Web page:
Call it hating the sinner, not the sin: Vilifying the Koch Brothers for their big-spending ways hasn't stopped Democrats from borrowing the same playbook, Politico chief investigative reporter Ken Vogel told Newsmax TV's
Ed Berliner on "Midpoint" on Tuesday.
While industrialists David and Charles Koch continue to outspend other billionaires on political candidates — mostly Republicans — Democrats who rail at the Kochs as corporate evildoers are starting to catch up by adopting their methods, said Vogel, author of the campaign finance exposé, "Big Money."
Senate Majority Leader Harry Reid, a vocal Koch critic, is "just as guilty as most" of embracing big money in the new, wide-open era of campaign finance ushered in by the Supreme Court's "Citizens United" ruling.
"He may be more guilty than most,"
said Vogel, "because he, in fact, has been very aggressive and very insidious in courting these super PAC donors for a super PAC that is run by his aides to support Democratic candidates for Senate."
The irony, or hypocrisy, is that the Democrats' drumbeat against the Kochs goes on, said Vogel.
"It is certainly … a concerted Democratic effort to shine the spotlight on them, to make them bogey men, to make it an election issue — that is, big money and politics," he said.
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Democrats do it "because they know it riles up their donors," said Vogel. "They know that talking about the Koch brothers is going to get them closer to their checkbook."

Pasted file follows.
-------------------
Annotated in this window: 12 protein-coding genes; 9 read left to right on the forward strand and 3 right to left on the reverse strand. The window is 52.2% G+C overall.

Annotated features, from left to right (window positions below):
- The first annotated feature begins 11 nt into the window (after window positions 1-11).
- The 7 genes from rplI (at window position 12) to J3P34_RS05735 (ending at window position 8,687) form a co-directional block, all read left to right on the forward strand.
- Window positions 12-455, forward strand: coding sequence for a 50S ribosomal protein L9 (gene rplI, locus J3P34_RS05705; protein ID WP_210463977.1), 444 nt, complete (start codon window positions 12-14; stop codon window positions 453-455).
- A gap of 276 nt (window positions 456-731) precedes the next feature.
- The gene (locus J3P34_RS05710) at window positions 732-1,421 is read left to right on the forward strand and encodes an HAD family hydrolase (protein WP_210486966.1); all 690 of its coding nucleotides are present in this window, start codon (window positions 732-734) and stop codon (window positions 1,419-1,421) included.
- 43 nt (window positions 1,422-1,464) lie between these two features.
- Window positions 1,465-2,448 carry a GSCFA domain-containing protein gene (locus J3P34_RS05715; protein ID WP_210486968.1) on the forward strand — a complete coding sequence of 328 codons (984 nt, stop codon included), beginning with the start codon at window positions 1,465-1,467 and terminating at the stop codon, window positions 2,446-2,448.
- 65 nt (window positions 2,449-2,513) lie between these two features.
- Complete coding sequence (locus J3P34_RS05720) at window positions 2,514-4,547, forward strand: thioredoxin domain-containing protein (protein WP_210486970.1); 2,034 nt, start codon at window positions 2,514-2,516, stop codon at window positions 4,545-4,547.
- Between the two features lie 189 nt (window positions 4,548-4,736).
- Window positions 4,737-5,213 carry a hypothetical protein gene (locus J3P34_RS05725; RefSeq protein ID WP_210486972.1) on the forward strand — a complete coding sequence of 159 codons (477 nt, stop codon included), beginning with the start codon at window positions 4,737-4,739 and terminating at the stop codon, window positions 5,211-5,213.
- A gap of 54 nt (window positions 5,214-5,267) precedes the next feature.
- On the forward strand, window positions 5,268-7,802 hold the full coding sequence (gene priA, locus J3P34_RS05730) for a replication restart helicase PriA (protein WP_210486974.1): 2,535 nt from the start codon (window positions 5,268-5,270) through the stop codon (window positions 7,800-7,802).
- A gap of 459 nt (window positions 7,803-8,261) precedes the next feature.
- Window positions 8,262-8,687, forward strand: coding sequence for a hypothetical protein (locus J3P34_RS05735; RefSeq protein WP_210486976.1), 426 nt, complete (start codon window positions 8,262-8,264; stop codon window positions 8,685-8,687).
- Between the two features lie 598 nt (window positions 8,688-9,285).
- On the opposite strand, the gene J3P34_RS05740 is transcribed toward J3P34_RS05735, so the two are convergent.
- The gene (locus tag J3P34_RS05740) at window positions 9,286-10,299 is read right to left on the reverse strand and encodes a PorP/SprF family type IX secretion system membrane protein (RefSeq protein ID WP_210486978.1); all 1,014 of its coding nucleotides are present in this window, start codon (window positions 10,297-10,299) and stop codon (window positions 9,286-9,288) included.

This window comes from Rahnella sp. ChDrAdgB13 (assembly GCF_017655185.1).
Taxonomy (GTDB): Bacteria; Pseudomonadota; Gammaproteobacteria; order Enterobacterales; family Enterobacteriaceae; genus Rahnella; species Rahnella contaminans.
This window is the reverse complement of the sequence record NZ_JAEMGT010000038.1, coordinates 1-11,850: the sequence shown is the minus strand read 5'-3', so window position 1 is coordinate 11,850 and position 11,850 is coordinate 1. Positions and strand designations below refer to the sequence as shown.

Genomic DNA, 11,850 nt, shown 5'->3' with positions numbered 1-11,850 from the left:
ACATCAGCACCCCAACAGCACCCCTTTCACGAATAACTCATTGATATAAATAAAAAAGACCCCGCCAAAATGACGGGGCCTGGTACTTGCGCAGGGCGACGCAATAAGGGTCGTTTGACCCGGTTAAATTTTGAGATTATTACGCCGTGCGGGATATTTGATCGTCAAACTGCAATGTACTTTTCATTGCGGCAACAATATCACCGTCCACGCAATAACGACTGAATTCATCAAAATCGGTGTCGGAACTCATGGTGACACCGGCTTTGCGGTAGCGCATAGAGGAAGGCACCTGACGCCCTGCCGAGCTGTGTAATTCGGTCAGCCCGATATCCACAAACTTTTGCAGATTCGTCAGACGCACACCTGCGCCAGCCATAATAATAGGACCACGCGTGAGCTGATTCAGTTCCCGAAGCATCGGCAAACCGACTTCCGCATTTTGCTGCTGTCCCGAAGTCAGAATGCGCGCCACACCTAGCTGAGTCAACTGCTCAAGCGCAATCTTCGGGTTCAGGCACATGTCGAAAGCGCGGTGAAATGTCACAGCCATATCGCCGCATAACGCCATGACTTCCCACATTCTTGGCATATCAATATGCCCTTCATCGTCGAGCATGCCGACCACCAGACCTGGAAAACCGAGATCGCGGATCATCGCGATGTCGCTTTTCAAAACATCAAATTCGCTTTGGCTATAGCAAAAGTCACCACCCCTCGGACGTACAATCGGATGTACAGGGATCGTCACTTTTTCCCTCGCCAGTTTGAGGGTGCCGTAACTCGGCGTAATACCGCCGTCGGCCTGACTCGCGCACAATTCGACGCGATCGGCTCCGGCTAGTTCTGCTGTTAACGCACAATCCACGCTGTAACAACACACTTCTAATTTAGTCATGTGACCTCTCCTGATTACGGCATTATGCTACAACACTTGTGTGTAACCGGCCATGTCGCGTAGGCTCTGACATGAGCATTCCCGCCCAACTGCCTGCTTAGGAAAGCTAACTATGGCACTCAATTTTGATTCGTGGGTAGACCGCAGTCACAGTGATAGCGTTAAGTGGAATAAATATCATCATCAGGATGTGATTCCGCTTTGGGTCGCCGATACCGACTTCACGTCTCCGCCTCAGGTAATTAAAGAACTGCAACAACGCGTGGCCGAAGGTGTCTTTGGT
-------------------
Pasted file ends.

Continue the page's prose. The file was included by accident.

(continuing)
The Kochs, on their own and through networks of contributors they helped to assemble, raised $400 million in the 2012 campaign cycle, a figure no Democratic donor network approached, said Vogel.
But leading Democrats, including President Obama, have started courting wealthy individuals such as Microsoft founder Bill Gates to close the gap.
In the process, they may be leaving some left-leaning advocates of campaign finance reform very disillusioned.
"I was just on the phone with Ben Cohen. He's the founder of Ben & Jerry's," said Vogel. "He hates it when Harry Reid gets up there on the floor and talks about the Koch brothers, because he thinks that takes what is for [Cohen] a sort of ideological crusade — that is, to get the money out of politics — and makes it a political crusade."
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